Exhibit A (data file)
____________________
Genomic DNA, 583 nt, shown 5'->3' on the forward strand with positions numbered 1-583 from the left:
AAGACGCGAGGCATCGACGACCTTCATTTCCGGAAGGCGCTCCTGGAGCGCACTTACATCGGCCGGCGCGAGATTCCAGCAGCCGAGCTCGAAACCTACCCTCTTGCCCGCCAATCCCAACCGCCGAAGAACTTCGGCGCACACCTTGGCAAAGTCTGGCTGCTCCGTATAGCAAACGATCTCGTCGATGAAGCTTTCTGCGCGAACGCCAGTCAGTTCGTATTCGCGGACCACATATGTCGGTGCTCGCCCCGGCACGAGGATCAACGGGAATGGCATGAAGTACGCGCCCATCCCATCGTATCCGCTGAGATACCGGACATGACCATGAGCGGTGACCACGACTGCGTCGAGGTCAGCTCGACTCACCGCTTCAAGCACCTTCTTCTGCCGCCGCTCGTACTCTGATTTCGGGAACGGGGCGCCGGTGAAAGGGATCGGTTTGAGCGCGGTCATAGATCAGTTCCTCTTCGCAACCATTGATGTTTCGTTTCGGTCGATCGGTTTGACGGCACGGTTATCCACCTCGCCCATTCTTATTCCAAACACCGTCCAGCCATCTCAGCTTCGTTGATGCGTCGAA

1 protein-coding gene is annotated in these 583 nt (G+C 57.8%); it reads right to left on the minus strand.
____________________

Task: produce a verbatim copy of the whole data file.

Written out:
Genomic DNA, 583 nt, shown 5'->3' on the forward strand with positions numbered 1-583 from the left:
AAGACGCGAGGCATCGACGACCTTCATTTCCGGAAGGCGCTCCTGGAGCGCACTTACATCGGCCGGCGCGAGATTCCAGCAGCCGAGCTCGAAACCTACCCTCTTGCCCGCCAATCCCAACCGCCGAAGAACTTCGGCGCACACCTTGGCAAAGTCTGGCTGCTCCGTATAGCAAACGATCTCGTCGATGAAGCTTTCTGCGCGAACGCCAGTCAGTTCGTATTCGCGGACCACATATGTCGGTGCTCGCCCCGGCACGAGGATCAACGGGAATGGCATGAAGTACGCGCCCATCCCATCGTATCCGCTGAGATACCGGACATGACCATGAGCGGTGACCACGACTGCGTCGAGGTCAGCTCGACTCACCGCTTCAAGCACCTTCTTCTGCCGCCGCTCGTACTCTGATTTCGGGAACGGGGCGCCGGTGAAAGGGATCGGTTTGAGCGCGGTCATAGATCAGTTCCTCTTCGCAACCATTGATGTTTCGTTTCGGTCGATCGGTTTGACGGCACGGTTATCCACCTCGCCCATTCTTATTCCAAACACCGTCCAGCCATCTCAGCTTCGTTGATGCGTCGAA

1 protein-coding gene is annotated in these 583 nt (G+C 57.8%); it reads right to left on the minus strand.